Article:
For retired adults choosing to continue their lives from the comfort of home, they deserve access to the best services from people who are willing to stand by their work and provide the best in care. Those who have cared for so many others deserve focused care from service providers interested in serving their needs. That is the given, and first focus CCRH is rolling out fully in Mecklenburg County. More importantly though, in a world more connected than ever, our retired adults deserve genuine community and activity among their peers.
When I'm spending time with the people I love, those whose lives are a positive impact on my own, I smile and laugh more, feel more at ease with the regular goings on of life, and have a generally better outlook on my day. My wife and kids, parents, siblings, and friends are those people for me. Those people are my community, and we create that experience for each other just by being ourselves with each other and valuing each other for who we are. When I've spent time away from those people who give life to my life, I naturally yearn for time with them. It is certainly natural to move in and out of circles of community, but my mind, my soul, misses that life giving fellowship I was made to participate in when it is not there. When it returns, the proverbial sun returns to my day and the birds chirp again.
We are intended to live in fellowship with each other, and through so much of our lives we are placed in that situation as a part of daily life. Children attend school with their peers, adults go to work with coworkers, and many find fellowship in their place of worship, favorite restaurant or bar, and in a simple trip to the neighborhood store. Fellowship with others feeds a part of our brains that effects how we feel - having quantity of positive relationships creates positive feelings and helps keep our brains stronger and healthier than the opposite.
In Sarah McKay's article, Why Friendship is Great for Your Brain a Neuroscientist Explains, she reminds us that:
"A healthy social life naturally involves thinking, feeling, sensing, reasoning and intuition. These mentally stimulating activities build up our reserve of healthy brain cells, and promote the formation of new connections, or synapses, between neurons."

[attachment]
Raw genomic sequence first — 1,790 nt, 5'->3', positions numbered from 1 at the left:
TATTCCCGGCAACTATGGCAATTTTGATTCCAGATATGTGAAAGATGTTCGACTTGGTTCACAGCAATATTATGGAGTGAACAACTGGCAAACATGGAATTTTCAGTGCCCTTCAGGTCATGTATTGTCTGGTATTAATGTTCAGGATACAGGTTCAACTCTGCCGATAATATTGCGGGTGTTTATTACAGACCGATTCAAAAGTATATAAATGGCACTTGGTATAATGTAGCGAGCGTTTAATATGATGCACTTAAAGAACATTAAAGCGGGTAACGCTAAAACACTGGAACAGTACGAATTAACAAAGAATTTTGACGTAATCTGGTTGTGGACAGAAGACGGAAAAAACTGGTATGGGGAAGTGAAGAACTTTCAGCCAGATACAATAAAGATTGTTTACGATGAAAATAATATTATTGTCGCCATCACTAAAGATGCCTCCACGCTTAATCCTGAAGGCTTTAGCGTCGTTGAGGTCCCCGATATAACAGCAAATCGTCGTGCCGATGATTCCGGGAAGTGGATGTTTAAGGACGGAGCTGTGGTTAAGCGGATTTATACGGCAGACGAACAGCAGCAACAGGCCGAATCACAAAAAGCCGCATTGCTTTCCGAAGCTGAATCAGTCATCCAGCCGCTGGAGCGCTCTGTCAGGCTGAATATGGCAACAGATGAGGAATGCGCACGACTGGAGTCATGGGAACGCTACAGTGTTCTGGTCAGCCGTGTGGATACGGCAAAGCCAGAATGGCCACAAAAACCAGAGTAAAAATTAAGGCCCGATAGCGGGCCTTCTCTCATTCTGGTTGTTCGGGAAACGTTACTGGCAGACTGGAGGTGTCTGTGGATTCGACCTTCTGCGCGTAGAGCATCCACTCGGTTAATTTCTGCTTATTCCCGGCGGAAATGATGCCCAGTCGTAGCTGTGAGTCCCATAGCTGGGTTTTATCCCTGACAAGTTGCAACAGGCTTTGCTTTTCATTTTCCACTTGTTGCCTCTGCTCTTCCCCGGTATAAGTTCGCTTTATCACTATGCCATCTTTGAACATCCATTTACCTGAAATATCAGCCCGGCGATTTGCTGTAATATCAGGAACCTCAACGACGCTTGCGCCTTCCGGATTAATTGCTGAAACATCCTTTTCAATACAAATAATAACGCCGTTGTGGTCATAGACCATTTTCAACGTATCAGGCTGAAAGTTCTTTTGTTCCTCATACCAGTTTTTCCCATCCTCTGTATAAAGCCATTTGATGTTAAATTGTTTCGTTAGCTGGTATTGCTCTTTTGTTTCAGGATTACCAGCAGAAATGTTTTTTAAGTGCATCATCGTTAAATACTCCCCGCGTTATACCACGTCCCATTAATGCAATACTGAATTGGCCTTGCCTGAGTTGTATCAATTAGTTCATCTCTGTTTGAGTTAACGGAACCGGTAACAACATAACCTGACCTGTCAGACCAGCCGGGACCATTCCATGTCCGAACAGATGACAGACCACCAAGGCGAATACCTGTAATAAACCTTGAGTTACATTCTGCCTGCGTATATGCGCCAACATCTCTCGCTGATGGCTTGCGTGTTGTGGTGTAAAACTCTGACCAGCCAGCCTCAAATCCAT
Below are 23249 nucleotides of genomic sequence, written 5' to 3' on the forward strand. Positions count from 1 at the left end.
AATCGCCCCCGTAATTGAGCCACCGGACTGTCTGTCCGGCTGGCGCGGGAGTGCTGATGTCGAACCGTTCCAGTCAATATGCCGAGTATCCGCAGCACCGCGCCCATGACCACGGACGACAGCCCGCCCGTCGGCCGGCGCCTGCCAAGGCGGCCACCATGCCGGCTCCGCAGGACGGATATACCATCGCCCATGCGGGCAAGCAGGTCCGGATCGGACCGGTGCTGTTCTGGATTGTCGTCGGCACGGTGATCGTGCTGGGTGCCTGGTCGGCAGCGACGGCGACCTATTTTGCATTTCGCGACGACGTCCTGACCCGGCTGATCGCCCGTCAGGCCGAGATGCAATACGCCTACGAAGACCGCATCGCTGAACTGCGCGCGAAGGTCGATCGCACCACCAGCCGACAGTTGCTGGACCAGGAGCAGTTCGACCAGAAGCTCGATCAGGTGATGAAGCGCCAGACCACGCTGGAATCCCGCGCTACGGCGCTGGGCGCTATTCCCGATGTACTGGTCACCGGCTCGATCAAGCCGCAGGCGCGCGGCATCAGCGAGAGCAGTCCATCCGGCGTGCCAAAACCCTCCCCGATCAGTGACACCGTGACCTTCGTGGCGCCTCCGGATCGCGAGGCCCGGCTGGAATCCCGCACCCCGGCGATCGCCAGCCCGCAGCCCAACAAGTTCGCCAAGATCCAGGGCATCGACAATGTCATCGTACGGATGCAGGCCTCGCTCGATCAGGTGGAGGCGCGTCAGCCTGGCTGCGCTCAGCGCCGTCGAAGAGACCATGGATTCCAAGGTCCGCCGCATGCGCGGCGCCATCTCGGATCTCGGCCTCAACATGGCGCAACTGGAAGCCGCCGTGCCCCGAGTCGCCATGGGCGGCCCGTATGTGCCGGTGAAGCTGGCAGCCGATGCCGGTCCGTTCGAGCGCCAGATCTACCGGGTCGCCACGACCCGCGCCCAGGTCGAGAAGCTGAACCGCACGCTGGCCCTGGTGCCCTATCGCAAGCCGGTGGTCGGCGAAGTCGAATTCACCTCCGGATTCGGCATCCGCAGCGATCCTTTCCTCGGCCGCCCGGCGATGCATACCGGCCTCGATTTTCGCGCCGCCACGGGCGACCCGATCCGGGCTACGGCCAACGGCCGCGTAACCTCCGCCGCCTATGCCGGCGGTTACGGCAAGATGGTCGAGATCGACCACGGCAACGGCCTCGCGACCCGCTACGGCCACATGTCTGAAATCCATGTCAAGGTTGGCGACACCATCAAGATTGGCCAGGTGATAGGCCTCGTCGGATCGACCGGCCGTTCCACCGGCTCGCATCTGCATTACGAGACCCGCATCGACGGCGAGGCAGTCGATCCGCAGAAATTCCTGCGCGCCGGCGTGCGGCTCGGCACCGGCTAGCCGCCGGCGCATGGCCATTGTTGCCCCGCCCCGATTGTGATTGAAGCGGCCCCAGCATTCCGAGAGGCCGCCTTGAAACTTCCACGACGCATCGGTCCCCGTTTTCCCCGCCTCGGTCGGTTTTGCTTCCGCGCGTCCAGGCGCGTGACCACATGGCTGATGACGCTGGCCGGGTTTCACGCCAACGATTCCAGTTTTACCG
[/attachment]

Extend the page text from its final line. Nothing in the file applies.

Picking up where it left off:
Healthy relationship and fellowship make our brain healthier. I'm sure many can relate, but when my brain is missing that feeling it tells me. I may become grumpy, easily frustrated, more tired than normal, withdrawn, and the list goes on. My brain is telling me that something is wrong and something is missing. Our brains want to be healthy and are telling us to keep stimulating it to continue building up those healthy brain cells.
Retired adults, those over the age of 65, make up roughly 12% of our population in this country. That is a lot of people! For some, regular fellowship and relationship is a part of the daily routine. It comes easy, fitting into the 'every day' of life, and that is a wonderful thing. Unfortunately that is not the case for all of us, and for others it just doesn't come as naturally. Life changes, geography, conflicting schedules, and 'all of the stuff' can really get in the way. Understandably that is one of the selling points that move away from home communities like Continuing Care Retirement Communities share with potential residents. For some that is a great solution, and we understand why that could be a great solution. For many more the home they have to leave behind, the overwhelming cost, the stigma of a retirement home, and many other reasons are more than enough to find a different solution.
CCRH® is that solution to serve Retired Adults and Seniors in the communities they choose to live, and provide both Community and Care options to our Residents. Our Community page is currently 'Under Construction' while we plan a way to deliver COVID protocol aware activities to our 'Residents'. We look forward to delivering opportunities to gather at local restaurants, movie theaters, trips to local destinations, and so much more, and we welcome all suggestions and feedback. Please offer any and all suggestions in the blog below or feel free to visit our comments page by clicking here.